Download full-text

Full-text

Available from: Kyong Hwa Park, Apr 10, 2014
0 Followers
 · 
123 Views
  • Source
    [Show abstract] [Hide abstract]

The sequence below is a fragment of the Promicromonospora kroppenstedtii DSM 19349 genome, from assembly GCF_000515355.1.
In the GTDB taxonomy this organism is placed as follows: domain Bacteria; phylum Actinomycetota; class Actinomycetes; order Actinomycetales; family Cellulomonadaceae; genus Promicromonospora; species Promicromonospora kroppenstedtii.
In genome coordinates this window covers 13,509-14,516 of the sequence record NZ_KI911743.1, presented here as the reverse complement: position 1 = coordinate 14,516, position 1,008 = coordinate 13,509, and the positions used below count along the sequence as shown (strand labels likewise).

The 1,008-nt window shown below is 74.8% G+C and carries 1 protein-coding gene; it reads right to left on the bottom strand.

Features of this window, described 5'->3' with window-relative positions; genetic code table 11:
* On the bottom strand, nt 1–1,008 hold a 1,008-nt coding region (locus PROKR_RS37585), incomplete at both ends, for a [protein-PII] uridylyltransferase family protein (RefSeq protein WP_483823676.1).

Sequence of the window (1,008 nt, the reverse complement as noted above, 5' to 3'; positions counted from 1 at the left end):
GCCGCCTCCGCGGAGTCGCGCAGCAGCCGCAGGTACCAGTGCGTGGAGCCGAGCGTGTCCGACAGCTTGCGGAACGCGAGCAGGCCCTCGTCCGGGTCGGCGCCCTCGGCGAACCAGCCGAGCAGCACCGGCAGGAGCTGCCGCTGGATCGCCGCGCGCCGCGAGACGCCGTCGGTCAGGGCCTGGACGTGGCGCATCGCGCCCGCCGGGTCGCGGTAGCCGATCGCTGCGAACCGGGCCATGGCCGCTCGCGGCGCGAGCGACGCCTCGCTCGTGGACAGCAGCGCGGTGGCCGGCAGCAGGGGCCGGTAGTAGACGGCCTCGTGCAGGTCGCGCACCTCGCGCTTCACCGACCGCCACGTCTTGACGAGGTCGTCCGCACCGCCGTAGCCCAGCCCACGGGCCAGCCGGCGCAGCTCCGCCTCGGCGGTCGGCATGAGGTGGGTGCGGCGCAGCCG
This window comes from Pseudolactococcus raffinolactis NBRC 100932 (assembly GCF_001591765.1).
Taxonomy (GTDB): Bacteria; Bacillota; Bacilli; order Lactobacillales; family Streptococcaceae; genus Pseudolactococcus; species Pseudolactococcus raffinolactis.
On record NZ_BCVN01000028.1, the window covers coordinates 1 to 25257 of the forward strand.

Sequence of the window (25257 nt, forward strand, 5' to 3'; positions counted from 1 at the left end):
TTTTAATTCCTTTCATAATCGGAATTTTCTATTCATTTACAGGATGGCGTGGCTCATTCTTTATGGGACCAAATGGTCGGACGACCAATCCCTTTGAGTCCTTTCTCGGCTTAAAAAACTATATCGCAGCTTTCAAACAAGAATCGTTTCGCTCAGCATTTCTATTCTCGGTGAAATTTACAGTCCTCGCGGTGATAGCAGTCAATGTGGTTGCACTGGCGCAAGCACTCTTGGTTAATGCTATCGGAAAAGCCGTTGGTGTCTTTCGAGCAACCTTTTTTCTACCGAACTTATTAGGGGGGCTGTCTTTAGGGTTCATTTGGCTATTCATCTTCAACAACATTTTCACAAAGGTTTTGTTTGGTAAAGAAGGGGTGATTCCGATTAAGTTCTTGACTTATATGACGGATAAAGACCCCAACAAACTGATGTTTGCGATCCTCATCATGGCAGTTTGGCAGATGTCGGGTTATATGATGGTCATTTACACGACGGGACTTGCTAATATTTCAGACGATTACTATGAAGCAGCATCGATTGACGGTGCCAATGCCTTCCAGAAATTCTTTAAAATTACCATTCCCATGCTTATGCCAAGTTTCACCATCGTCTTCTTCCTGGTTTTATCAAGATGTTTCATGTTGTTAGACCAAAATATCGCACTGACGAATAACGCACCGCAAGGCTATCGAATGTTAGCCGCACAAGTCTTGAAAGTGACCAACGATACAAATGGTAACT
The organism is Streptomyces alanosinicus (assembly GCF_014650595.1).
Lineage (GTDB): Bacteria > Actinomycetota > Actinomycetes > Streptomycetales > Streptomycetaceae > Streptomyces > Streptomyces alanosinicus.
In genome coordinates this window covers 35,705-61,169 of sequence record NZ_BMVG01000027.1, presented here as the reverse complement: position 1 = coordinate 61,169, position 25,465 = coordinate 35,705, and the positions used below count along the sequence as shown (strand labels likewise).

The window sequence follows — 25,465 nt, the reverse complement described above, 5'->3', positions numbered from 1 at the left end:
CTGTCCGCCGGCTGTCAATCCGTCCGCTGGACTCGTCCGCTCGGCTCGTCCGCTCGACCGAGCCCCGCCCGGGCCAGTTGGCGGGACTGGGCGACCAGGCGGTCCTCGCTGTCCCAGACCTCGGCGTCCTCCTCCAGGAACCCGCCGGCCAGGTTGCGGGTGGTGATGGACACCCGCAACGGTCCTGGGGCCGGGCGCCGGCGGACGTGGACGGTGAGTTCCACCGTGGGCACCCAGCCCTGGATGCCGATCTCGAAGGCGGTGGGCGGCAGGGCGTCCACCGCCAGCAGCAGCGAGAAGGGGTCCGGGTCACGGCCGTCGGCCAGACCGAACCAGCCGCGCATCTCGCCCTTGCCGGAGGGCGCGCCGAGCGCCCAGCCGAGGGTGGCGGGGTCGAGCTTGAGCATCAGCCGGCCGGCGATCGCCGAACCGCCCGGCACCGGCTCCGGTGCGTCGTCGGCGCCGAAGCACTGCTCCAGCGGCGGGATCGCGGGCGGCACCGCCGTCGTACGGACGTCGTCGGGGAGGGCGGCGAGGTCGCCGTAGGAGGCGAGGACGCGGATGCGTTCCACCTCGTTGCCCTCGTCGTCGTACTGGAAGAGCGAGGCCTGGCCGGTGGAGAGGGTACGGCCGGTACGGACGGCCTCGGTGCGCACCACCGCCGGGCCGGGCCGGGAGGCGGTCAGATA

ABSTRACT: In the present study, we developed a self-assembled biodegradable polyglutamic acid (PGA)-based formulation of amphotericin B (AmB) and evaluated its in vitro antifungal potential against Candida albicans. The AmB-loaded PGA nanoparticles were prepared in-house and had a mean size dimension of around 98±2 nm with a zeta potential of -35.2±7.3 mV. Spectroscopic studies revealed that the drug predominantly acquires an aggregated form inside the formulation with an aggregation ratio above 2. The PGA-based AmB formulation was shown to be highly stable in phosphate-buffered saline as well as in serum (only 10%-20% of the drug was released after 10 days). The AmB-PGA nanoparticles were less toxic to red blood cells (<15% lysis at an AmB concentration of 100 μg/mL after 24 hours) when compared with Fungizone(®), a commercial antifungal product. An MTT assay showed that the viability of mammalian cells (KB and RAW 264.7) was negligibly affected at AmB concentrations as high as 200 μg/mL. Histopathological examination of mouse kidney revealed no signs of tissue necrosis. The AmB-PGA formulation showed potent antimicrobial activity similar to that of Fungizone against C. albicans. Interestingly, AmB-bearing PGA nanoparticles were found to inhibit biofilm formation to a considerable extent. In summary, AmB-PGA nanoparticles showed highly attenuated toxicity when compared with Fungizone, while retaining equivalent active antifungal properties. This study indicates that the AmB-PGA preparation could be a promising treatment for various fungal infections.